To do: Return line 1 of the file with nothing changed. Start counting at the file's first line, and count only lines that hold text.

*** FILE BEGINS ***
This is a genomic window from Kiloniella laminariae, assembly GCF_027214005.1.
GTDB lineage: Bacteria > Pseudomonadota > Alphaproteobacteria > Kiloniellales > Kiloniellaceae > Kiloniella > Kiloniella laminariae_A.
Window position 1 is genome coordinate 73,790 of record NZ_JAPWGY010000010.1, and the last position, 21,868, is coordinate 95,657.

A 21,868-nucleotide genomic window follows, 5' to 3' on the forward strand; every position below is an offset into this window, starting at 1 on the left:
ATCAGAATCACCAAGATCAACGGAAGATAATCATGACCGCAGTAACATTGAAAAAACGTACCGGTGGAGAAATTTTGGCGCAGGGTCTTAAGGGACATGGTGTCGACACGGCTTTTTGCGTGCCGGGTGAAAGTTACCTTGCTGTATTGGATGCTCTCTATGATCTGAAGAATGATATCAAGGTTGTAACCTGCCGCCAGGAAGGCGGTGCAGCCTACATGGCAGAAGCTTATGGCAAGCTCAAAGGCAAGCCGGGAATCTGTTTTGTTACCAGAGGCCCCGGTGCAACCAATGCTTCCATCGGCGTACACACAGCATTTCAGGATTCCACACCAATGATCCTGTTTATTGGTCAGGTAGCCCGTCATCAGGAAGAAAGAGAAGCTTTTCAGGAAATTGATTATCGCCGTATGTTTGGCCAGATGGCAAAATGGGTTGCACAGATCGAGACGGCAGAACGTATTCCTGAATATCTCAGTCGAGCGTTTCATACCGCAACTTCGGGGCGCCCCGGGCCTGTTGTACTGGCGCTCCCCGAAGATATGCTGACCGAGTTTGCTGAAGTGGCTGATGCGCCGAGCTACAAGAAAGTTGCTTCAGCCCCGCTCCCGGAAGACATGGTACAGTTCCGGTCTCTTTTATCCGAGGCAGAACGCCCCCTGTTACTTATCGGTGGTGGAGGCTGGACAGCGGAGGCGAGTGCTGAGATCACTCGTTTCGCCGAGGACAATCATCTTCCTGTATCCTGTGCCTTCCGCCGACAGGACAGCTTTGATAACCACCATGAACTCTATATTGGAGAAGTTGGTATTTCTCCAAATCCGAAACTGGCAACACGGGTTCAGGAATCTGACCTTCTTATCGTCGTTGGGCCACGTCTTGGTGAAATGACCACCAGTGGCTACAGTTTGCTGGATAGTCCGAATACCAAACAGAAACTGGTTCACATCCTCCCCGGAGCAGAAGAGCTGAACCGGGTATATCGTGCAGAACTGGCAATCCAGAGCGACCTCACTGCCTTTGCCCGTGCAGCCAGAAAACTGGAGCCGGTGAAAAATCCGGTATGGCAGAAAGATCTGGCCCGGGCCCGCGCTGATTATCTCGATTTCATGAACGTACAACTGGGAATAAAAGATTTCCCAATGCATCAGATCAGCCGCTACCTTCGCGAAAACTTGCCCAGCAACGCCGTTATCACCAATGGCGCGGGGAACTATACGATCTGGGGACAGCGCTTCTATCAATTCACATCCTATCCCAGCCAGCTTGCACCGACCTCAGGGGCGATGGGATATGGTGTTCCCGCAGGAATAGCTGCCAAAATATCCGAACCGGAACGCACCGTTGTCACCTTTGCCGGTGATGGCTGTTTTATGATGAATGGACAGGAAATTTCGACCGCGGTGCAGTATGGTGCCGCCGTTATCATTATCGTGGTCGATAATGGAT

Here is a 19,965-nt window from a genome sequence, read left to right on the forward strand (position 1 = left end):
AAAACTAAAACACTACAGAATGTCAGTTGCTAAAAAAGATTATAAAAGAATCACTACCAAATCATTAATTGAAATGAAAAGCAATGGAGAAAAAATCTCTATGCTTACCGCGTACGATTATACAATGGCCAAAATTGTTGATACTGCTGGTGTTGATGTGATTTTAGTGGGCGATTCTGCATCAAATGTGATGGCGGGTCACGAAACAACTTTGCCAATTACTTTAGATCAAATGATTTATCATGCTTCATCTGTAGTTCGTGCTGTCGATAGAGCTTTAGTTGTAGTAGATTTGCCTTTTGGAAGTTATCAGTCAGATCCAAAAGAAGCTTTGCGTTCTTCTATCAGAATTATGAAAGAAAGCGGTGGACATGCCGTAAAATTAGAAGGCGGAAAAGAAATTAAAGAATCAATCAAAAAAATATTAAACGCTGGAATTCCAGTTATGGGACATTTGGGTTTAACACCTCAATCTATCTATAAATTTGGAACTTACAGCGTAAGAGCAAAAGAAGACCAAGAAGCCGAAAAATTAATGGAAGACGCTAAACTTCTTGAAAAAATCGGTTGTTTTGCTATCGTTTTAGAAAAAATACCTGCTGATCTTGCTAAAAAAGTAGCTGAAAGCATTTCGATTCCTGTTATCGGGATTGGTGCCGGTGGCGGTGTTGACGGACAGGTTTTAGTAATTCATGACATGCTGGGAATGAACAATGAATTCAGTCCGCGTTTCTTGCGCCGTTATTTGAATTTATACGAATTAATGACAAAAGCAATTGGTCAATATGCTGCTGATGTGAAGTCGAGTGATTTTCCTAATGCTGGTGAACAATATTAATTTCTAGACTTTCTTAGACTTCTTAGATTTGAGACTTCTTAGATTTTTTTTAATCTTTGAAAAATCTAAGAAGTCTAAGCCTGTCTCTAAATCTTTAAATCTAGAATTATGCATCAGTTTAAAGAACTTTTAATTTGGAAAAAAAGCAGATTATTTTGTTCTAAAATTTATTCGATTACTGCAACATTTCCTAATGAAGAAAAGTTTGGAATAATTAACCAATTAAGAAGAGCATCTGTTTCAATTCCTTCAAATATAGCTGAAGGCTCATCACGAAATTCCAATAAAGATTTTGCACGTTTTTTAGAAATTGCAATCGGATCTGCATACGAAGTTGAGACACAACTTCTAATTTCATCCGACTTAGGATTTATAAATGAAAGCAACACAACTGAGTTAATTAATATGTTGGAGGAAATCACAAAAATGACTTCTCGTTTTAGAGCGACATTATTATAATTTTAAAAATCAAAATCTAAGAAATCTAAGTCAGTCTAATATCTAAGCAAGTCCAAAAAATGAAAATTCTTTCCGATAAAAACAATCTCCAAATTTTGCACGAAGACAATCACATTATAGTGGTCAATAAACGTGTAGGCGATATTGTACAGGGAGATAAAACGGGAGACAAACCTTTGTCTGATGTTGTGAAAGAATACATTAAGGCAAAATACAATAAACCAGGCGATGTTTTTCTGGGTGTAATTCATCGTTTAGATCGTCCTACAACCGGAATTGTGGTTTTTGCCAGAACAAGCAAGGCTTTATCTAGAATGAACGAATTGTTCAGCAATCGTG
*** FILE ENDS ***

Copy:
This is a genomic window from Kiloniella laminariae, assembly GCF_027214005.1.